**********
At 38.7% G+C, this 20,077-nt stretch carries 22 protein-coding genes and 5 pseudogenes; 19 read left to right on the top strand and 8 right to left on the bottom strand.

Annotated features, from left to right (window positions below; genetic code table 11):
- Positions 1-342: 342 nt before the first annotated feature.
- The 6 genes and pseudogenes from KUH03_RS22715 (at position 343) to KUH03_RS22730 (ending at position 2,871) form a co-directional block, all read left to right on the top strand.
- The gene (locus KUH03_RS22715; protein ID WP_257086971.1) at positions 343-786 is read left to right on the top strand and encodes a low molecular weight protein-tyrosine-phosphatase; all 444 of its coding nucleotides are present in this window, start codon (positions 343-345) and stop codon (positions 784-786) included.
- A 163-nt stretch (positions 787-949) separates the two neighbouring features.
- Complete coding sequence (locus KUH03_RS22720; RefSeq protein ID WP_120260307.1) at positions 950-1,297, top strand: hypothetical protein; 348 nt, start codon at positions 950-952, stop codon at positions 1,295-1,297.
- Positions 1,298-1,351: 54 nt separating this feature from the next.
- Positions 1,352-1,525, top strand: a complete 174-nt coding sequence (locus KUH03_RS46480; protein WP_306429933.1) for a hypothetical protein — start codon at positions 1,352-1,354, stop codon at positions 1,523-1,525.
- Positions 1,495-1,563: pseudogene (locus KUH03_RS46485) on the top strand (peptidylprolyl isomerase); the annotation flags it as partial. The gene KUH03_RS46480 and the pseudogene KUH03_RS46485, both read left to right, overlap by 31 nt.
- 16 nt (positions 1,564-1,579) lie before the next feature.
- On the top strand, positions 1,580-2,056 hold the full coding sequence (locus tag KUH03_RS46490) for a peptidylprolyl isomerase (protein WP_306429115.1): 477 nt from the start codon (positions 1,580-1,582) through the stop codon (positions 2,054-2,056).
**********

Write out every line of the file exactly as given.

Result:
At 38.7% G+C, this 20,077-nt stretch carries 22 protein-coding genes and 5 pseudogenes; 19 read left to right on the top strand and 8 right to left on the bottom strand.

Annotated features, from left to right (window positions below; genetic code table 11):
- Positions 1-342: 342 nt before the first annotated feature.
- The 6 genes and pseudogenes from KUH03_RS22715 (at position 343) to KUH03_RS22730 (ending at position 2,871) form a co-directional block, all read left to right on the top strand.
- The gene (locus KUH03_RS22715; protein ID WP_257086971.1) at positions 343-786 is read left to right on the top strand and encodes a low molecular weight protein-tyrosine-phosphatase; all 444 of its coding nucleotides are present in this window, start codon (positions 343-345) and stop codon (positions 784-786) included.
- A 163-nt stretch (positions 787-949) separates the two neighbouring features.
- Complete coding sequence (locus KUH03_RS22720; RefSeq protein ID WP_120260307.1) at positions 950-1,297, top strand: hypothetical protein; 348 nt, start codon at positions 950-952, stop codon at positions 1,295-1,297.
- Positions 1,298-1,351: 54 nt separating this feature from the next.
- Positions 1,352-1,525, top strand: a complete 174-nt coding sequence (locus KUH03_RS46480; protein WP_306429933.1) for a hypothetical protein — start codon at positions 1,352-1,354, stop codon at positions 1,523-1,525.
- Positions 1,495-1,563: pseudogene (locus KUH03_RS46485) on the top strand (peptidylprolyl isomerase); the annotation flags it as partial. The gene KUH03_RS46480 and the pseudogene KUH03_RS46485, both read left to right, overlap by 31 nt.
- 16 nt (positions 1,564-1,579) lie before the next feature.
- On the top strand, positions 1,580-2,056 hold the full coding sequence (locus tag KUH03_RS46490) for a peptidylprolyl isomerase (protein WP_306429115.1): 477 nt from the start codon (positions 1,580-1,582) through the stop codon (positions 2,054-2,056).